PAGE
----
Young Duo to 'Clear' the Way for Charitable Giving
RACHEL MARTIN, host:
And so as it is the holiday season, a lot of people might be shopping, a lot of people might be giving, and giving is something my family personally has tried to do more of. Every year we get together, we give gifts and then we talk about how we shouldn't give gifts and more because of all the pressure. And you could never find the perfect thing.
ALISON STEWART, host:
MARTIN: And so we've often talked about researching a charity and then as a family giving to a charity, but it's never really taken root. First of all, because I secretly really just want presents, and it was…
STEWART: It's not big enough to get secretive about.
MARTIN: Yeah, I know. Not so much.
(Soundbite of laughter)
MARTIN: And also we found it was kind of hard to find research about different charities and organizations that's, you know, you can get something off of the organization's Web site but it's hard to really drill down to figure out where your dollar could actually do the most good.
But there are these two young guys who have decided that this is what they want to make their life's work about, at least for the time being. They left their very high-paying jobs in the world of Wall Street to start an organization called GiveWell. It is devoted - it's an online site devoted to studying charities and ranking their effectiveness to help people like the Martin family decide where to give.
And Holden Karnofsky and Elie Hassenfeld are the founders and they join me now on the phone.
Mr. HOLDEN KARNOFSKY (Co-founder, GiveWell): Hey, thanks for having us.
MARTIN: Hey, thanks for being here. I appreciate it.
So tell me - break it down, how did you did you guys decide that you were going to leave your bank jobs, where you were making pretty good money I imagined it was relatively interesting work, and you said forget it, we're going out of our own and we're starting this venture. How did that happened?
Mr. KARNOFSKY: Well it just - it started with our own desire to give some charity. You know, we were both pretty happy at our previous jobs, but when we wanted to give to charity we couldn't find the information we needed to have confidence that where we gave would ultimately impact people significantly. And what I mean by that is I would interested in the cause of clean water in Africa. And I called up a charity to ask them what they did, and they would say, well $20 saves - will provide a child clean water for life. And I would say what does that mean? How do you do that? Do you dig wells? Where do you dig those wells? How long do the well last? Why did the children need clean water? What happens to them if they don't get the clean water?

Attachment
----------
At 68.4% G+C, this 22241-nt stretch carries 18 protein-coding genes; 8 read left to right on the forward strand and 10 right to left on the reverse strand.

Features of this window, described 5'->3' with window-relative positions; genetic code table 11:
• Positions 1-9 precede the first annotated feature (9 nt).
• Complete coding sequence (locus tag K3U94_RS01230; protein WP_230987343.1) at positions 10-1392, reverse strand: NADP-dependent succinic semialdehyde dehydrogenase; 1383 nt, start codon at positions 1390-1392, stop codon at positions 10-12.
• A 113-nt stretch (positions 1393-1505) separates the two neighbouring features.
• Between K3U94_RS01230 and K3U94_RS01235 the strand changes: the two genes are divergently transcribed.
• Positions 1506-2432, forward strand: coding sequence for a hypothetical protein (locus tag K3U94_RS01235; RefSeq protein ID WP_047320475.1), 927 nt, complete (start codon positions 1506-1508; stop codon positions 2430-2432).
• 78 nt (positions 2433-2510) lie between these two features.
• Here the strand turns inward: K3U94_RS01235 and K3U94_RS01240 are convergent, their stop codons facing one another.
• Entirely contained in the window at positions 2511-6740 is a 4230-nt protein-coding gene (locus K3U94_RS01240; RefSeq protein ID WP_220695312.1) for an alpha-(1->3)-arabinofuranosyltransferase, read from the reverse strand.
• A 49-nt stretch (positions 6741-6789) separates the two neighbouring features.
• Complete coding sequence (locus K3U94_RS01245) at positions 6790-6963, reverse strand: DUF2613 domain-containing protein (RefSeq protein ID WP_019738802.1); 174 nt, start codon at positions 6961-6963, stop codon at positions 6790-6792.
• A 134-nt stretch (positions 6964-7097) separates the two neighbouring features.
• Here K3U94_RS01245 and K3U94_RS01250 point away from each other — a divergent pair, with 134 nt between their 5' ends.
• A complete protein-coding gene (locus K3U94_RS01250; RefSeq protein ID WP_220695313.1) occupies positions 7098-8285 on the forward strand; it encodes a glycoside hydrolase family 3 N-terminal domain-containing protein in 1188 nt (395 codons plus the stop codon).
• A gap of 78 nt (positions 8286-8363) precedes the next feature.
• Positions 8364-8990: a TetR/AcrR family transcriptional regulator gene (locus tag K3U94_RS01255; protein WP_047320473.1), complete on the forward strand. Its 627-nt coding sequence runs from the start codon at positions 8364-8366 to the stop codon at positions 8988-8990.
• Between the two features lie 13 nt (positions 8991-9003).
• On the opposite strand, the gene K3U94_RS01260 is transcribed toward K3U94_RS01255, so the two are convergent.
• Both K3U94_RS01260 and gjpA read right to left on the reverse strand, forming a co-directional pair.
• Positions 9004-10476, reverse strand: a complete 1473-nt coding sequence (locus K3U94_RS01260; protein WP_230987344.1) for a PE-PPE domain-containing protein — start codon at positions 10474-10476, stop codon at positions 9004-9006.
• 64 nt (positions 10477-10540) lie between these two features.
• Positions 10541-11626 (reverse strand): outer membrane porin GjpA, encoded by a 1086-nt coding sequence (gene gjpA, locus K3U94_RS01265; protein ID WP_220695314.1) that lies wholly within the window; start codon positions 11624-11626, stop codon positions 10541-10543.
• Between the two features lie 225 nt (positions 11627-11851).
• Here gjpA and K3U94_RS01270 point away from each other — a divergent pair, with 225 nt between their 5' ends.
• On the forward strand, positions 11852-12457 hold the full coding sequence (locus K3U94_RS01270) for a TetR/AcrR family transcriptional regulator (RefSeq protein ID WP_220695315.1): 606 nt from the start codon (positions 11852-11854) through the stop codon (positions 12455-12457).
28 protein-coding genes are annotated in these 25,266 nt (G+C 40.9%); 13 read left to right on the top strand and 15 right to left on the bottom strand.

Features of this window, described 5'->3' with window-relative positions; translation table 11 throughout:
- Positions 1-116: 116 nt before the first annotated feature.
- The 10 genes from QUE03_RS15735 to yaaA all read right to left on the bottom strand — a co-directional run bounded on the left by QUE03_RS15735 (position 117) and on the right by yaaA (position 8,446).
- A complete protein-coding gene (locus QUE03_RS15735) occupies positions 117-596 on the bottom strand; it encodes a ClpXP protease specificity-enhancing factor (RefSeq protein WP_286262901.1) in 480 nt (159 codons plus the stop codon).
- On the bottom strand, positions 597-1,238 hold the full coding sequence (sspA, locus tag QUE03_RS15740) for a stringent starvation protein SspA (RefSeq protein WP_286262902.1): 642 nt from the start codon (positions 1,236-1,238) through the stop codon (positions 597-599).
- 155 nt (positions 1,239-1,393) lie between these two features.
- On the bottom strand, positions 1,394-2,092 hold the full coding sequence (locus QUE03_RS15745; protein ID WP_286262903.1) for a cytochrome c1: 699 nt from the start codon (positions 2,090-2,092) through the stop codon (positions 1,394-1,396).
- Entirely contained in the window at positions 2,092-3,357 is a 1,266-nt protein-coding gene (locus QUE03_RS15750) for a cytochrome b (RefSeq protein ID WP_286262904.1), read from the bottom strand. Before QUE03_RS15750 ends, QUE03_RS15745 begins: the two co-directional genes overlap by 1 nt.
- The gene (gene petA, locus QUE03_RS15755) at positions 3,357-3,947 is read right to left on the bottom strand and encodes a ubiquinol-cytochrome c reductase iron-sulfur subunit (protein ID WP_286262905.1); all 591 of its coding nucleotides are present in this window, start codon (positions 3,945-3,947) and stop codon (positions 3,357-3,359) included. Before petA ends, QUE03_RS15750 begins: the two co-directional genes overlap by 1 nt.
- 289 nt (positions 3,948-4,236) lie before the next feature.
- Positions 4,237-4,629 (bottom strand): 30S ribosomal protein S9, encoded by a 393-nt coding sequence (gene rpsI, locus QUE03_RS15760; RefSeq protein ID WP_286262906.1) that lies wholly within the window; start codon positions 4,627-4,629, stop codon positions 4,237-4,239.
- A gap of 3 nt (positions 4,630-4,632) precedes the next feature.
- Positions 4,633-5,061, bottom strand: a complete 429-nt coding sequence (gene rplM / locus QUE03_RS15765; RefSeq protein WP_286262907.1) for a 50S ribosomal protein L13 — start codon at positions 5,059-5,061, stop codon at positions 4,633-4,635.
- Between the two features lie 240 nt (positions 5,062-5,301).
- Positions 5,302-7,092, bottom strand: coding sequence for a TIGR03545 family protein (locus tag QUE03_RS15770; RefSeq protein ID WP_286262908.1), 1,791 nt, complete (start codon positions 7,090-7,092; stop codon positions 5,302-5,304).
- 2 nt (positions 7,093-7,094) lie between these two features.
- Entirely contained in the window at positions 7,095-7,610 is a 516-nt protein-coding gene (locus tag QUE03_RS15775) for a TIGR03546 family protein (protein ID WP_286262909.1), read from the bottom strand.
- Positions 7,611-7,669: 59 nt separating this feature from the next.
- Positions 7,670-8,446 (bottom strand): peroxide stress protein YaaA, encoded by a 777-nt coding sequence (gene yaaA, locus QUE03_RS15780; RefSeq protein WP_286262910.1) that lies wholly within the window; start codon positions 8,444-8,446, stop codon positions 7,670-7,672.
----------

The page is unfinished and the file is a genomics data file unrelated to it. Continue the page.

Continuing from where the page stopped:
MARTIN: And they didn't have answers.
Mr. KARNOFSKY: And for - to those things they didn't have any answers. They would offer the same - the vague generality by and large of $20 gives a child clean water for life. Clean water is a necessity, you should donate to us.
Mr. ELIE HASSENFELD (Co-founder, GiveWell): Right. I mean, they just gave the answers they were used to giving; it doesn't mean they were the only answers they had, but we have kind of as we dug on this we realize that the information is really hard to get no matter how you went about it. It wasn't on the Internet. No one else was getting it, and the charities were very reluctant, at least to share it. And so eventually we said, you know, this is really important. We think this could make a huge difference in the world if we can get the information and get it out there. And then we came up with a plan to do this after that.
MARTIN: Now this is a good idea, but others have had it before, right? There are other organizations - Guide Star or Charity Navigator.
Mr. KARNOFSKY: Yeah.
MARTIN: These two well known sites. What are you guys doing that's different?
Mr. KARNOFSKY: Well, it depends who you're comparing us to. I mean, mostly guys like Charity Navigator or Guide Star will try to evaluate charities on publicly available information. And in my experience that kind of information will never tell you anything about whether a charity is impacting people's lives because it tends to be legal documents, financial documents.